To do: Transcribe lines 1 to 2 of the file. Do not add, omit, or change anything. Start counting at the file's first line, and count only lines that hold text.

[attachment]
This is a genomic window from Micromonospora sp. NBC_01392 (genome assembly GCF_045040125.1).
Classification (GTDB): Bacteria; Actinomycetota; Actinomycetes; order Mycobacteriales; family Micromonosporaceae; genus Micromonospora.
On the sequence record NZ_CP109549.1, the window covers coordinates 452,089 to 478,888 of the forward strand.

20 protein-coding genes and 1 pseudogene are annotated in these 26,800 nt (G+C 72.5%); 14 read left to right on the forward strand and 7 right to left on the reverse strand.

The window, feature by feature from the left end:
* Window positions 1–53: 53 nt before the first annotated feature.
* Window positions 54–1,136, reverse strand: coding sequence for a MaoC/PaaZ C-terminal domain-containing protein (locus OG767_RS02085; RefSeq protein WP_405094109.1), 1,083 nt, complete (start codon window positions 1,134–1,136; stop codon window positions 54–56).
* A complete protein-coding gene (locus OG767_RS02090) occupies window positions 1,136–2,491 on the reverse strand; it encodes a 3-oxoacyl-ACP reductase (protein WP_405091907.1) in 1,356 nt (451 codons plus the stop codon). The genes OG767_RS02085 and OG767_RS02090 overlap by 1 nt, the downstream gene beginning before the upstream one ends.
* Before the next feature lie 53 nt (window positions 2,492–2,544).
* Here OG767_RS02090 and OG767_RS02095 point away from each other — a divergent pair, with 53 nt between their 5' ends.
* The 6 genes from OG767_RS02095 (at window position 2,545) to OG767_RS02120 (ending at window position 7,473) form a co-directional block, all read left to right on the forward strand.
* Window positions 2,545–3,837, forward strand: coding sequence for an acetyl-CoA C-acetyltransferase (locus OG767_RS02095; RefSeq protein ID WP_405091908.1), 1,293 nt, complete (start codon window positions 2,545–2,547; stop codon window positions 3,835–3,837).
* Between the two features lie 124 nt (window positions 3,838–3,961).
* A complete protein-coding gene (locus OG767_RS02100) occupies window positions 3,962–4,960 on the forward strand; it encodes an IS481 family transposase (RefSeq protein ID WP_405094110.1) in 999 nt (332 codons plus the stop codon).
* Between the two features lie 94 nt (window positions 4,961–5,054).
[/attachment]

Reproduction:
This is a genomic window from Micromonospora sp. NBC_01392 (genome assembly GCF_045040125.1).
Classification (GTDB): Bacteria; Actinomycetota; Actinomycetes; order Mycobacteriales; family Micromonosporaceae; genus Micromonospora.